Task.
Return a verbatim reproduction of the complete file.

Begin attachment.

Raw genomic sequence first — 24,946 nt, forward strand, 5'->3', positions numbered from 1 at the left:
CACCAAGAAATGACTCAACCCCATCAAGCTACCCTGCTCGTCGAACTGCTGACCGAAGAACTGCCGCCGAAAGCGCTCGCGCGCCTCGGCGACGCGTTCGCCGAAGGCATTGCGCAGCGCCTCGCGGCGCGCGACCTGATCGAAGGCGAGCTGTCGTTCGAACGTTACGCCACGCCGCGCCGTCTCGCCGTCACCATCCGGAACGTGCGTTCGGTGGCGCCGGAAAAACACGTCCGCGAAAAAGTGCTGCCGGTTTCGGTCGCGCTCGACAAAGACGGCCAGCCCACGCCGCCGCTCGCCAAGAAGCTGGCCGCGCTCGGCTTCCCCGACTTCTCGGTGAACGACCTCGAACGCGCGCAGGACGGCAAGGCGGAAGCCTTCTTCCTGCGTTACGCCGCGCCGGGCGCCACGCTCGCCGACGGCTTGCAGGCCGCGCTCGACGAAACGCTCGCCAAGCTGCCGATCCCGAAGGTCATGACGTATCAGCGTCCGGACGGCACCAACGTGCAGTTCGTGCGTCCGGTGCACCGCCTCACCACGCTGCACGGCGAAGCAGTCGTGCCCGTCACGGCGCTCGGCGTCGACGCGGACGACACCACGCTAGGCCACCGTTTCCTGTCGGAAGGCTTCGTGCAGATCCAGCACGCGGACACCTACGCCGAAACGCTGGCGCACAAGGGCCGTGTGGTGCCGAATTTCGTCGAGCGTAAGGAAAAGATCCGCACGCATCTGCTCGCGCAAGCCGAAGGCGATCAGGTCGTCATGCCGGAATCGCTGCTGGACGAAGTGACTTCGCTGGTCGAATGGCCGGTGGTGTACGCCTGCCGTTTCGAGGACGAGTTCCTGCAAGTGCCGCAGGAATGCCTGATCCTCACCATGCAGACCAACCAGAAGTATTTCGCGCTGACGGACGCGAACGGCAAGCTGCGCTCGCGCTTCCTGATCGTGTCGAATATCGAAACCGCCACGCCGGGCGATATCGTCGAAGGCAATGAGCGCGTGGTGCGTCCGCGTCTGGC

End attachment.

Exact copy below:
Raw genomic sequence first — 24,946 nt, forward strand, 5'->3', positions numbered from 1 at the left:
CACCAAGAAATGACTCAACCCCATCAAGCTACCCTGCTCGTCGAACTGCTGACCGAAGAACTGCCGCCGAAAGCGCTCGCGCGCCTCGGCGACGCGTTCGCCGAAGGCATTGCGCAGCGCCTCGCGGCGCGCGACCTGATCGAAGGCGAGCTGTCGTTCGAACGTTACGCCACGCCGCGCCGTCTCGCCGTCACCATCCGGAACGTGCGTTCGGTGGCGCCGGAAAAACACGTCCGCGAAAAAGTGCTGCCGGTTTCGGTCGCGCTCGACAAAGACGGCCAGCCCACGCCGCCGCTCGCCAAGAAGCTGGCCGCGCTCGGCTTCCCCGACTTCTCGGTGAACGACCTCGAACGCGCGCAGGACGGCAAGGCGGAAGCCTTCTTCCTGCGTTACGCCGCGCCGGGCGCCACGCTCGCCGACGGCTTGCAGGCCGCGCTCGACGAAACGCTCGCCAAGCTGCCGATCCCGAAGGTCATGACGTATCAGCGTCCGGACGGCACCAACGTGCAGTTCGTGCGTCCGGTGCACCGCCTCACCACGCTGCACGGCGAAGCAGTCGTGCCCGTCACGGCGCTCGGCGTCGACGCGGACGACACCACGCTAGGCCACCGTTTCCTGTCGGAAGGCTTCGTGCAGATCCAGCACGCGGACACCTACGCCGAAACGCTGGCGCACAAGGGCCGTGTGGTGCCGAATTTCGTCGAGCGTAAGGAAAAGATCCGCACGCATCTGCTCGCGCAAGCCGAAGGCGATCAGGTCGTCATGCCGGAATCGCTGCTGGACGAAGTGACTTCGCTGGTCGAATGGCCGGTGGTGTACGCCTGCCGTTTCGAGGACGAGTTCCTGCAAGTGCCGCAGGAATGCCTGATCCTCACCATGCAGACCAACCAGAAGTATTTCGCGCTGACGGACGCGAACGGCAAGCTGCGCTCGCGCTTCCTGATCGTGTCGAATATCGAAACCGCCACGCCGGGCGATATCGTCGAAGGCAATGAGCGCGTGGTGCGTCCGCGTCTGGC